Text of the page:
The plot includes the cause-and-effect relationship between the events. This means that it focuses on the details of what happened in the story as well as why and how those things happened. It is these details that make the story worth reading. It’s a crucial element of narrative works and some, but not all, poems.
Definition and Explanation of Plot
The plots of narrative works have been detailed and deconstructed since ancient times. Writers have come up with numerous ways to describe what the plot is and how it comes together. It will vary from work to work, but most plots include the elements of Freytag’s Pyramid.
Freytag’s pyramid was created by German writer Gustav Freytag in the 19th century. He argued that all plots could be broken down into five parts. They are exposition, rising action, climax, falling action, and dénouement. He created the pyramid in order to describe and define 19th century plays that were usually divided into five parts already. Today, the pyramid is used to help new writers and literary students understand one of the main ways the stories come together. It is also applied to other narratives, such as those found in television shows and films.
- Exposition: the first part of the plot and the section of the story in which the audience learns details about the characters, setting, and their relationships to one another. The historical details are also set out during this section of the story.
- Rising Action: the complicating event or events that create problems for the characters and lead up to the climax. Some believe this part o the story to be the most important as without it, the climax would never occur, or would the falling action and dénouement. In a play, the rising action spans between two and three acts.
- Climax: the central turning point of the story. It is where the story peaks in tension and the reader should be most engaged and excited about the story. Usually, something happens during the climax that redefines the narrative and paves the way for the falling action and dénouement.
- Falling Action: the series of actions that follow the climax. It is usually the hardest part of the pyramid to stop due to the fact that it can take several different forms. It ends with the resolution.
- Dénouement: French for “outcome.” It refers to the part of the plot that ties up the loose ends and reveals what happens to the characters next. It appears at the very end of the story and might be a chapter, a page, or a sentence.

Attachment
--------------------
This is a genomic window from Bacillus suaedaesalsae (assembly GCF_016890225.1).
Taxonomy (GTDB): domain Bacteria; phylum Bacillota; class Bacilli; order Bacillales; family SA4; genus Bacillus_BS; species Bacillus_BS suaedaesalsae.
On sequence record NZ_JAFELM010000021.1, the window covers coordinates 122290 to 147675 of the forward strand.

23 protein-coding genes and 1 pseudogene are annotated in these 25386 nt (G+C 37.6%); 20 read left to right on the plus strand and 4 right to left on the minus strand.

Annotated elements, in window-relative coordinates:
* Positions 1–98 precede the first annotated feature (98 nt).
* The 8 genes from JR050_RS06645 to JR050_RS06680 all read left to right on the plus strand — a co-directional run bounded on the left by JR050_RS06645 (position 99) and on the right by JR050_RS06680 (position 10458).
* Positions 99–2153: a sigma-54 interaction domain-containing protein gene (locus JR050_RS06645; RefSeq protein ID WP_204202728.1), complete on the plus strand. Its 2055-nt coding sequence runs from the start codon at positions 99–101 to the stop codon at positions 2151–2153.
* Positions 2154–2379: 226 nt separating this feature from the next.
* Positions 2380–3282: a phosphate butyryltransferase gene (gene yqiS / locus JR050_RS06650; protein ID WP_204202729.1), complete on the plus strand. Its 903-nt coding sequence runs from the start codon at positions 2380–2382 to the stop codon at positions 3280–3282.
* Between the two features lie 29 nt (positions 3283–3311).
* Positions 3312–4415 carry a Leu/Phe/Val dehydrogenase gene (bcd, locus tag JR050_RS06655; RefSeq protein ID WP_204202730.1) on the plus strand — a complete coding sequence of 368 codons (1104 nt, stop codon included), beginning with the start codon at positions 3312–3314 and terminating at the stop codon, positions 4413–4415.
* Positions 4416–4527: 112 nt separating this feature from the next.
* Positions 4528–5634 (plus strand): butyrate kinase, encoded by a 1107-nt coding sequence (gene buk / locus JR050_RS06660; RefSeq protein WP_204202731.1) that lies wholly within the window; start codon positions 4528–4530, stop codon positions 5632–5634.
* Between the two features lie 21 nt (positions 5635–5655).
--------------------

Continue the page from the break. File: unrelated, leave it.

Other Plot Structures
Freytag’s pyramid is not the only way readers and writers use to understand plots. Another commonly referenced structure is found in Christopher Booker’s The Seven Basic Plots: Why We Tell Stories. This non-fiction book describes five stages that Booker suggests are found in all stories. They are: the anticipation stage, the dream stage, the frustration stage, the nightmare stage, and the resolution.
The stages follow the heroes from the start of their journey to minor challenges in which they gain confidence, to the confrontation with the conflict, the period in which the heroes fear they won’t be able to overcome the “villain,” and finally to the resolution in which the hero triumphs.
While these stages feel as though they’re describing an epic poem like Beowulf or an equally dramatic novel with traditional heroes and villains, these stages are capable of defining almost any story. The “villain” doesn’t have to be a person, it could be a state of mind, a social issue, a political obstacle, or a conflict with the natural world. That means “facing” the villain could mean one is coming to terms with their past, learning how to move forward with their life, facing a hard decision and more.
Examples of Plots
There are many possible examples one might come up with to define what a plot can be. Below are a few of the most common and wide-ranging.
- Tragedy: a tragedy is a dark story in which a tragic hero, someone whose likable but with a flaw, makes a mistake and faces the consequences of their actions. For example, Macbeth.
- Rebirth: this kind of plot follows a character who has a significant change of heart over the course of the narrative. For example, Scrooge in A Christmas Carol.
- Quest: in this kind of story, a hero goes about completing something specific. For example, Frodo’s quest in The Lord of the Rings which takes up all three novels. There are often supernatural elements in these stories.
- Overcoming the Villain: also known as “overcoming the monster,” this plot includes a hero fighting their way through obstacles until they overcome something in their path. This might be a traditional villain or monster or it might be a metaphorical one, like addiction, family estrangement, discrimination, or others. Beowulf is a popular traditional example.
- Comedy: in a comedy, the characters face conflicts that are more absurd and funny than they are frightening. These become increasingly outrageous as the story progresses. For example, A Midsummer Night’s Dream.
- Rags-to-Riches: these plots take someone in disadvantaged circumstances and follow them as they come close to becoming rich before losing everything. It is often the case that this process leads them to the realization that they don’t need “wealth,” whatever form it takes, to be happy. Cinderella is a traditional example of a rags-to-riches plot.
Related Literary Terms
- Conflict: a plot device used by writers when two opposing sides come up against each other.
- Climax: the point at which the main character is forced to contend with the central conflict of the story.
- Foreshadowing: refers to the hints a writer gives a reader about what’s going to happen next. It’s a common literary device that’s used every day.
- Cliffhanger: a narrative device that’s used to end a story abruptly before an action or segment the plot is concluded.
- Flashback: a plot device in a book, film, story, or poem in which the readers learns about the past.